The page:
The Australian people have backed same-sex marriage in a postal survey with more than 12.7 million people voting and 61.6% saying “yes”.
An impressive 79.5% of eligible voters replied in one of the highest turnouts seen globally for a voluntary vote.
What happens next in Canberra’s febrile climate before people can start saying “I do” is the next hurdle for marriage equality supporters.
Six hours after the vote result was announced, a private member’s bill from Liberal senator Dean Smith which would legalise same-sex marriage — and includes religious exemptions — was introduced in the Senate.
It was drafted with support from Labor and some crossbenchers, most notably the Greens, so all sides of politics are generally happy with the compromise.
Here’s Smith introducing it:
— ABC News (@abcnews) November 15, 2017
Debate is expected to get underway tomorrow.
The bill is expected to pass through the Senate by next Thursday, November 23, then head to the lower house, which sits for a fortnight from November 27.
MPs in the major parties have been allowed a “free vote” on the issue, meaning they are not expected to align with their party, although both Labor and the Coalition are broadly in support of SSM.
Prime Minister Malcolm Turnbull flew back to Australia this morning after meeting with world leaders at the Asia-Pacific Economic Cooperation (APEC) conference in Vietnam, but even before his return is already trying to reign in the conservative wing of the government backbench, which is now scrambling to frame the agenda for same-sex marriage.
His first break today was rebel Liberal senator James Paterson withdrawing his rival bill, which allowed for business owners to put a sign in the window of their shop saying “I don’t serve gay weddings” based on “religious or conscientious belief”.
The Smith bill offers the right of religious organisations to decide who they marry, as well as letting them and religious schools teach their beliefs on marriage.
But introducing the bill today, Attorney-General and government leader in the Senate George Brandis said he planned to make two amendments.
Brandis wants to see further protections for people who did not want to be involved in same-sex marriages, extending the rights offering to religious ministers to civil marriage celebrants with a “conscientious objection” to same-sex marriage.
He also wants to add an amendment “that nothing in the bill makes it unlawful for people to hold and to express the views of their own religion on the subject of marriage” in order “to put the matter beyond doubt” for critics of SSM.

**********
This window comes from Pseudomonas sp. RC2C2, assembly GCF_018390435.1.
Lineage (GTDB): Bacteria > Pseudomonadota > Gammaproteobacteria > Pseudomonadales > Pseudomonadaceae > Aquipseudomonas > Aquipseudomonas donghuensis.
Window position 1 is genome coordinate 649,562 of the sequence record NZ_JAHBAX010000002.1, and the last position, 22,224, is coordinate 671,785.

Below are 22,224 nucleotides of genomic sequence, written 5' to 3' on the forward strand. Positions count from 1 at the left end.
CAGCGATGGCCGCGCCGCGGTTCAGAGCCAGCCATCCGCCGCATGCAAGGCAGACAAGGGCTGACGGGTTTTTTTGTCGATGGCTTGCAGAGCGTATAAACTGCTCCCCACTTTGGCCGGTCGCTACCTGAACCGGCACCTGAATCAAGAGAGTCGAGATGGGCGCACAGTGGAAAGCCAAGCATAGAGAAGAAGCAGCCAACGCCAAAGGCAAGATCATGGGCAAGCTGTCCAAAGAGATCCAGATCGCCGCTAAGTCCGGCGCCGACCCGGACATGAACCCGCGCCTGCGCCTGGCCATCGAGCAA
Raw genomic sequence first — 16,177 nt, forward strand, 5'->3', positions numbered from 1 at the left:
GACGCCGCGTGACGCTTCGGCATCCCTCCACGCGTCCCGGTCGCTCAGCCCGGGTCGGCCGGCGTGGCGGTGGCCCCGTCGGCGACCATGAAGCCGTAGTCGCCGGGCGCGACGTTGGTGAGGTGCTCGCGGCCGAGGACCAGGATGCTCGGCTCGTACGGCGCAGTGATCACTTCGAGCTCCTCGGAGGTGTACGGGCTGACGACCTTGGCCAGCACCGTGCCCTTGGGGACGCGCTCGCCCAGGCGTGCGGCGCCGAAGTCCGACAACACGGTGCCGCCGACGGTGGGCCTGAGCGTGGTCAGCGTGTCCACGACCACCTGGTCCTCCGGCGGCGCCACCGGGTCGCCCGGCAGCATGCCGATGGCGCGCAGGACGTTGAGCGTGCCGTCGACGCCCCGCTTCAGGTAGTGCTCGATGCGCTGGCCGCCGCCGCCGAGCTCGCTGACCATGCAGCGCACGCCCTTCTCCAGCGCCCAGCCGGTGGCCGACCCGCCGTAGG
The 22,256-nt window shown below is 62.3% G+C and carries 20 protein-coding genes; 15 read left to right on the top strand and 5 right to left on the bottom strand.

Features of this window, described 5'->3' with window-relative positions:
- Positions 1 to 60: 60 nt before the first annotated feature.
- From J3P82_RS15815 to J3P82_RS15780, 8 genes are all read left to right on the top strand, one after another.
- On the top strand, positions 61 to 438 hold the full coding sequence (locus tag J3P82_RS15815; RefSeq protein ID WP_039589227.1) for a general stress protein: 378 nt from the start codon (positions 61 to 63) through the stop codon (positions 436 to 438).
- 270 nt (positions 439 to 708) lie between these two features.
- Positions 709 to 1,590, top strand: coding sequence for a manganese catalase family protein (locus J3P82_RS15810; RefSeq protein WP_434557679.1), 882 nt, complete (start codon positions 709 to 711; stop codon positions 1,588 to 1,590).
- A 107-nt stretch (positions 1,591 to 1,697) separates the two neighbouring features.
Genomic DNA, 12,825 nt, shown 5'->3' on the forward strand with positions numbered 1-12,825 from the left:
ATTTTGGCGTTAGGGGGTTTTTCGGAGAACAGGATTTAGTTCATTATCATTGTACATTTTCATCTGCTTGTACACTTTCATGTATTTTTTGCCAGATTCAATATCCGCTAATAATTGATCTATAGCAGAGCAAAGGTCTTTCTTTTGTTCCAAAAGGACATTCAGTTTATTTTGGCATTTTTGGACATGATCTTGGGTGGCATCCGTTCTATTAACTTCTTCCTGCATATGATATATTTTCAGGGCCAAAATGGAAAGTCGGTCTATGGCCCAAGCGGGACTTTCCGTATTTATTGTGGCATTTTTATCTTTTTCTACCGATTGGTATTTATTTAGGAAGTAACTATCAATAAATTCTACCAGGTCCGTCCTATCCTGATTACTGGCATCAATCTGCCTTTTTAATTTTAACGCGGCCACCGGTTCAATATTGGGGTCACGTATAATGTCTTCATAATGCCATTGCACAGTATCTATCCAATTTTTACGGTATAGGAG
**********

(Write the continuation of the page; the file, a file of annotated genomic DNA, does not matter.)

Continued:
But Greens leader Richard Di Natale, a co-signatory to the Smith bill, said his party wouldn’t countenance any further changes because they’d already made “significant concessions” in putting together the existing draft legislation.
It sets the stage for what could be a difficult debate in the Senate over the next week and also offers a window for some opponents to attempt to delay passage of the bill, knowing that Parliament will rise for the long summer break in early December.
Conservative opponents of gay marriage have already used the debate as a surrogate in the Liberal party’s internal battle over Turnbull’s leadership, with arch-rival and former leader Tony Abbott spearheading the no campaign and today saying “I look forward to a parliamentary process that improves on the Dean Smith bill to implement same sex marriage with freedom of conscience for all, not just the churches”.
No advocates concede they’ve lost, but now they’re here to help improve things.
Today, following the result, Malcolm Turnbull made a plea for unity.
“I say to all Australians, whatever your views on this issue may be, we must respect the voice of the people,” he said.
“We asked them for their opinion and they have given it to us. It is unequivocal, it is overwhelming. They are our masters, we who were elected to Parliament. It is our job now to get on with it, get on with it and get this done, it’s fair.
“The people have voted ‘yes’ for marriage equality, now it’s our job to deliver it.”
Being able to deliver is vital to the Prime Minister starting 2018 still in the top job. It was a core promise at the last election.
And his political opponents know all too well the damage breaking a promise can do to a leader.
But hopefully, Turnbull will keep his word for the Australian same-sex couples who already have a wedding date set for this summer.
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